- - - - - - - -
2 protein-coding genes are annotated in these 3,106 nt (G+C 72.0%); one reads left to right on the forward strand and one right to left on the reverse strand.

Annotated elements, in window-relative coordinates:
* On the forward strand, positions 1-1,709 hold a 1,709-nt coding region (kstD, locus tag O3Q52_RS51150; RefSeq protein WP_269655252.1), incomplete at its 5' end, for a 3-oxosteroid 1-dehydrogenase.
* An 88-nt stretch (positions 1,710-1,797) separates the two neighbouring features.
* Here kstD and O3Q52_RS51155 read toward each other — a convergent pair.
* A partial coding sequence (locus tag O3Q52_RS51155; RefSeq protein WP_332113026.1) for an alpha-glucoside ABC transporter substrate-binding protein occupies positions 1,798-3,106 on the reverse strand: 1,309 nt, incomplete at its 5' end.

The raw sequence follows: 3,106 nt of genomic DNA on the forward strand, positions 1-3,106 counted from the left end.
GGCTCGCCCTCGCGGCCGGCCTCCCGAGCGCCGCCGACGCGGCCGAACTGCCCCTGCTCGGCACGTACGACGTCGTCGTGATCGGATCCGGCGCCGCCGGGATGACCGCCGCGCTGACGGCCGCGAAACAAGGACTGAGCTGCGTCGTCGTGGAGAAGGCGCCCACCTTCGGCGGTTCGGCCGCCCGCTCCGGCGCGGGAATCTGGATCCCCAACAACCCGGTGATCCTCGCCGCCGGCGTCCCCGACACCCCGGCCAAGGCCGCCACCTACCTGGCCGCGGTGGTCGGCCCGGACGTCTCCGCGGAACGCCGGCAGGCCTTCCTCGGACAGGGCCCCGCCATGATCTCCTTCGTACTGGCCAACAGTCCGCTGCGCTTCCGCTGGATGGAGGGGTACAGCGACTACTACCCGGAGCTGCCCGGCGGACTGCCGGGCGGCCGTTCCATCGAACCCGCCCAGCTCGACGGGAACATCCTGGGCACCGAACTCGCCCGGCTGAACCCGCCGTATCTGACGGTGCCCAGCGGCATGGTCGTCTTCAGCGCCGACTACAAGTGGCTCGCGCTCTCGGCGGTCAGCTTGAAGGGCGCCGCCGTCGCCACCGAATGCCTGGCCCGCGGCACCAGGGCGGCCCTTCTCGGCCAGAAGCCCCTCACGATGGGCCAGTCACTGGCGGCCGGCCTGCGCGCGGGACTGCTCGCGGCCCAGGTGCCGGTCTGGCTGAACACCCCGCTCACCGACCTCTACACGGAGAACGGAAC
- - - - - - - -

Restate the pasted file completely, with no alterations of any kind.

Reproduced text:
2 protein-coding genes are annotated in these 3,106 nt (G+C 72.0%); one reads left to right on the forward strand and one right to left on the reverse strand.

Annotated elements, in window-relative coordinates:
* On the forward strand, positions 1-1,709 hold a 1,709-nt coding region (kstD, locus tag O3Q52_RS51150; RefSeq protein WP_269655252.1), incomplete at its 5' end, for a 3-oxosteroid 1-dehydrogenase.
* An 88-nt stretch (positions 1,710-1,797) separates the two neighbouring features.
* Here kstD and O3Q52_RS51155 read toward each other — a convergent pair.
* A partial coding sequence (locus tag O3Q52_RS51155; RefSeq protein WP_332113026.1) for an alpha-glucoside ABC transporter substrate-binding protein occupies positions 1,798-3,106 on the reverse strand: 1,309 nt, incomplete at its 5' end.

The raw sequence follows: 3,106 nt of genomic DNA on the forward strand, positions 1-3,106 counted from the left end.
GGCTCGCCCTCGCGGCCGGCCTCCCGAGCGCCGCCGACGCGGCCGAACTGCCCCTGCTCGGCACGTACGACGTCGTCGTGATCGGATCCGGCGCCGCCGGGATGACCGCCGCGCTGACGGCCGCGAAACAAGGACTGAGCTGCGTCGTCGTGGAGAAGGCGCCCACCTTCGGCGGTTCGGCCGCCCGCTCCGGCGCGGGAATCTGGATCCCCAACAACCCGGTGATCCTCGCCGCCGGCGTCCCCGACACCCCGGCCAAGGCCGCCACCTACCTGGCCGCGGTGGTCGGCCCGGACGTCTCCGCGGAACGCCGGCAGGCCTTCCTCGGACAGGGCCCCGCCATGATCTCCTTCGTACTGGCCAACAGTCCGCTGCGCTTCCGCTGGATGGAGGGGTACAGCGACTACTACCCGGAGCTGCCCGGCGGACTGCCGGGCGGCCGTTCCATCGAACCCGCCCAGCTCGACGGGAACATCCTGGGCACCGAACTCGCCCGGCTGAACCCGCCGTATCTGACGGTGCCCAGCGGCATGGTCGTCTTCAGCGCCGACTACAAGTGGCTCGCGCTCTCGGCGGTCAGCTTGAAGGGCGCCGCCGTCGCCACCGAATGCCTGGCCCGCGGCACCAGGGCGGCCCTTCTCGGCCAGAAGCCCCTCACGATGGGCCAGTCACTGGCGGCCGGCCTGCGCGCGGGACTGCTCGCGGCCCAGGTGCCGGTCTGGCTGAACACCCCGCTCACCGACCTCTACACGGAGAACGGAAC